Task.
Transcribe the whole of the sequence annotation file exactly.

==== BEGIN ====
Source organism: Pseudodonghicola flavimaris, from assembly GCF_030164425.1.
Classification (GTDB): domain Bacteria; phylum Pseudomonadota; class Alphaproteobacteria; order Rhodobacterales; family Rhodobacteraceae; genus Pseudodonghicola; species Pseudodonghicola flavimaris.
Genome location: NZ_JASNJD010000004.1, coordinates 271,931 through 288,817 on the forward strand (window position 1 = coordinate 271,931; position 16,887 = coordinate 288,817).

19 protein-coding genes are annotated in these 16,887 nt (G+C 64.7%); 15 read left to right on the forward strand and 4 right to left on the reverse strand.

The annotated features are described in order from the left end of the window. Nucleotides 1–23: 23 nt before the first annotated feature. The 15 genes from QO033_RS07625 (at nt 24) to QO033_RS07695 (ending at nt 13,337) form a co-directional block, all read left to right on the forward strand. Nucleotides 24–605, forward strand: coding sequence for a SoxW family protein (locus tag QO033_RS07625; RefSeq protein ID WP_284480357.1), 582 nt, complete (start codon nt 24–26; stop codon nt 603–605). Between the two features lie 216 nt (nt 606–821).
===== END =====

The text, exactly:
Source organism: Pseudodonghicola flavimaris, from assembly GCF_030164425.1.
Classification (GTDB): domain Bacteria; phylum Pseudomonadota; class Alphaproteobacteria; order Rhodobacterales; family Rhodobacteraceae; genus Pseudodonghicola; species Pseudodonghicola flavimaris.
Genome location: NZ_JASNJD010000004.1, coordinates 271,931 through 288,817 on the forward strand (window position 1 = coordinate 271,931; position 16,887 = coordinate 288,817).

19 protein-coding genes are annotated in these 16,887 nt (G+C 64.7%); 15 read left to right on the forward strand and 4 right to left on the reverse strand.

The annotated features are described in order from the left end of the window. Nucleotides 1–23: 23 nt before the first annotated feature. The 15 genes from QO033_RS07625 (at nt 24) to QO033_RS07695 (ending at nt 13,337) form a co-directional block, all read left to right on the forward strand. Nucleotides 24–605, forward strand: coding sequence for a SoxW family protein (locus tag QO033_RS07625; RefSeq protein ID WP_284480357.1), 582 nt, complete (start codon nt 24–26; stop codon nt 603–605). Between the two features lie 216 nt (nt 606–821).